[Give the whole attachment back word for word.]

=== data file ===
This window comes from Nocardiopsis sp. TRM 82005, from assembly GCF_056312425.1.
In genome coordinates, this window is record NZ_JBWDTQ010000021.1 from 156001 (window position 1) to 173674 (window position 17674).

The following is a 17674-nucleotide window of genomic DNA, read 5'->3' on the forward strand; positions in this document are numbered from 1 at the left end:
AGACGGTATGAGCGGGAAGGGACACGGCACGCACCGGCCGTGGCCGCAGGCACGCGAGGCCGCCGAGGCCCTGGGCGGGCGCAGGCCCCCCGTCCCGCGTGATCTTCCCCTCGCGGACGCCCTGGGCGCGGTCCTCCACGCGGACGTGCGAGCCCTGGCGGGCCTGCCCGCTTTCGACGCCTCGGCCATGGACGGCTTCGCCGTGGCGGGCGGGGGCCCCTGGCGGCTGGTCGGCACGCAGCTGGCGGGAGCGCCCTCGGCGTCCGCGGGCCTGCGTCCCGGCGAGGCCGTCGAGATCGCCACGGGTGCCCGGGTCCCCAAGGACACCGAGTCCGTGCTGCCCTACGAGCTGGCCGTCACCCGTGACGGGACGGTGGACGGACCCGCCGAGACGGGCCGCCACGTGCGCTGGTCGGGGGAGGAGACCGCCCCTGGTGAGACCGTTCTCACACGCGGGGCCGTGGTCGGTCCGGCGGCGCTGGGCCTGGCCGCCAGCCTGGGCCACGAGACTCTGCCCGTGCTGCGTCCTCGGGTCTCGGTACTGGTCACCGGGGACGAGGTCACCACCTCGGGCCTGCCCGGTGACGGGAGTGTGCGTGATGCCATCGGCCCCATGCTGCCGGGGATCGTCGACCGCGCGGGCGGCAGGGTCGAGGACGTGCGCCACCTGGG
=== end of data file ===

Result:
This window comes from Nocardiopsis sp. TRM 82005, from assembly GCF_056312425.1.
In genome coordinates, this window is record NZ_JBWDTQ010000021.1 from 156001 (window position 1) to 173674 (window position 17674).

The following is a 17674-nucleotide window of genomic DNA, read 5'->3' on the forward strand; positions in this document are numbered from 1 at the left end:
AGACGGTATGAGCGGGAAGGGACACGGCACGCACCGGCCGTGGCCGCAGGCACGCGAGGCCGCCGAGGCCCTGGGCGGGCGCAGGCCCCCCGTCCCGCGTGATCTTCCCCTCGCGGACGCCCTGGGCGCGGTCCTCCACGCGGACGTGCGAGCCCTGGCGGGCCTGCCCGCTTTCGACGCCTCGGCCATGGACGGCTTCGCCGTGGCGGGCGGGGGCCCCTGGCGGCTGGTCGGCACGCAGCTGGCGGGAGCGCCCTCGGCGTCCGCGGGCCTGCGTCCCGGCGAGGCCGTCGAGATCGCCACGGGTGCCCGGGTCCCCAAGGACACCGAGTCCGTGCTGCCCTACGAGCTGGCCGTCACCCGTGACGGGACGGTGGACGGACCCGCCGAGACGGGCCGCCACGTGCGCTGGTCGGGGGAGGAGACCGCCCCTGGTGAGACCGTTCTCACACGCGGGGCCGTGGTCGGTCCGGCGGCGCTGGGCCTGGCCGCCAGCCTGGGCCACGAGACTCTGCCCGTGCTGCGTCCTCGGGTCTCGGTACTGGTCACCGGGGACGAGGTCACCACCTCGGGCCTGCCCGGTGACGGGAGTGTGCGTGATGCCATCGGCCCCATGCTGCCGGGGATCGTCGACCGCGCGGGCGGCAGGGTCGAGGACGTGCGCCACCTGGG